Human Rights 9 July 2012

Internet Society Welcomes Adoption of Resolution on Human Rights and the Internet at 20th Human Rights Council

[Geneva, Switzerland, 9 July 2012] — The Internet Society welcomes the United Nations Human Rights Council’s Resolution on the “promotion, protection, and enjoyment of human rights on the Internet.” The Resolution affirms that the same rights that people have offline must also be protected online, and recognizes the global and open Internet as a driving force for development. It also calls upon all States to promote and facilitate access to the Internet. The 20th Session of the United Nations Human Rights Council was held in Geneva on 18 June – 6 July 2012.

The Resolution was put forward by Sweden and adopted by consensus.

Markus Kummer, Vice President of Public Policy at the Internet Society, commented, “We are grateful to Sweden and all the countries that supported this Resolution as it reaffirms the importance of the Internet as an enabler of the fundamental rights of every individual. The Human Rights Council has an important role to play in ensuring that its Member States allow their citizens to exercise their most basic rights, including the freedom to express themselves or associate peacefully online.”

In recent years, momentum has been building in the Council for the inclusion of the Internet as a legitimate space to take into account for the exercise of several human rights. The report by the Special Rapporteur on the promotion and protection of the right to freedom of opinion and expression has made it clear that denying access to the Internet can be a violation of a fundamental human right.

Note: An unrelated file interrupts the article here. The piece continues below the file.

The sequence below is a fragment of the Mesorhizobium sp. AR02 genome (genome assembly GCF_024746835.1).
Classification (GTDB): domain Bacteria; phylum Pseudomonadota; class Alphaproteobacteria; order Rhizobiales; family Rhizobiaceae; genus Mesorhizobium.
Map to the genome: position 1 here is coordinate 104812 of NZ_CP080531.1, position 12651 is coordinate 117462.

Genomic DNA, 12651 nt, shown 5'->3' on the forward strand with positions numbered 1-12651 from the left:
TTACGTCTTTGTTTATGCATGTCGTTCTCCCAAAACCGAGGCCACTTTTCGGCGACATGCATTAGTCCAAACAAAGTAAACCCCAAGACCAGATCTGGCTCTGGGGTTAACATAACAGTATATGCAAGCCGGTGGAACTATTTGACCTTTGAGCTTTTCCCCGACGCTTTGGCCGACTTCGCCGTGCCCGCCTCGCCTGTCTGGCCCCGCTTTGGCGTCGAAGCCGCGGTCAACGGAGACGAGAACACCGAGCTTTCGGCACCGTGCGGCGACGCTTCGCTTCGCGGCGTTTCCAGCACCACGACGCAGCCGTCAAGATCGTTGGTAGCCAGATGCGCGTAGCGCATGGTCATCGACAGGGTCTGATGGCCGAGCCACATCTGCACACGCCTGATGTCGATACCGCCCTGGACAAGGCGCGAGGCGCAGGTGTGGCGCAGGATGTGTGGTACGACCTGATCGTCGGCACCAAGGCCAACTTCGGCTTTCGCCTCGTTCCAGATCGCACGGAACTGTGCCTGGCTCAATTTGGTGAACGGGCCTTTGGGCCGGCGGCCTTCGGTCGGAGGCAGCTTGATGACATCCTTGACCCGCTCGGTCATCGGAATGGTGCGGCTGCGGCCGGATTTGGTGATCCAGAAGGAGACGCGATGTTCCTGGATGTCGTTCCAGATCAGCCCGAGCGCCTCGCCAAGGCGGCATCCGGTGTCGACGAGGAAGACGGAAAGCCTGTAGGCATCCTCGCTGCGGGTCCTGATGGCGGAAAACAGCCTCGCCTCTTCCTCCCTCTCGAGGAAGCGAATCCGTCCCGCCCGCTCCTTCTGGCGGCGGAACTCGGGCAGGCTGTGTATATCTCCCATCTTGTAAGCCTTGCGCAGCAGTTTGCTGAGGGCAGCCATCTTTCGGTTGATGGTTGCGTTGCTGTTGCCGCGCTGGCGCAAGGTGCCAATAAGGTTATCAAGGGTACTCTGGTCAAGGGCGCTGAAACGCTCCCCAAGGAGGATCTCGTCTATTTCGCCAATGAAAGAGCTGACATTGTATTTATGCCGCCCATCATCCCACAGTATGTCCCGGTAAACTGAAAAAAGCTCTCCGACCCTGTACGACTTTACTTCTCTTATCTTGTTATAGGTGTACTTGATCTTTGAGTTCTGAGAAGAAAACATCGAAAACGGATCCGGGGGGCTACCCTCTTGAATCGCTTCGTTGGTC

Kummer remarked, “It is encouraging to see this formal endorsement of a rights-based approach for the Internet. There have been numerous examples of policies encouraging restrictions of Internet access without due regard to users’ ability to exercise some of their fundamental rights. The Internet has permeated all aspects of our lives, and this text reminds us that we cannot dissociate the international human rights regime and the rule of law from the widespread use of the open, decentralized, and global Internet.”

The Internet Society engaged in drafting sessions leading to the adoption of this new Resolution and suggested the inclusion of the notion of the “open Internet” in the text, which was subsequently included in the final document.

“The inclusion of the open and global nature of the Internet in this official UN Resolution is an acknowledgment of some of the key attributes that make the Internet successful,” said Lynn St. Amour, President and Chief Executive Officer of the Internet Society. “We firmly believe that the open Internet model is organically linked to the exercise of Human Rights online. Thanks to its fundamental characteristics, the Internet has given a great boost to freedom of expression and peaceful assembly throughout the world. These characteristics must be preserved.”

About the Internet Society
The Internet Society is the trusted independent source for Internet information and thought leadership from around the world. With its principled vision and substantial technological foundation, the Internet Society promotes open dialogue on Internet policy, technology, and future development among users, companies, governments, and other organizations. Working with its members and Chapters around the world, the Internet Society enables the continued evolution and growth of the Internet for everyone. For more information, visit

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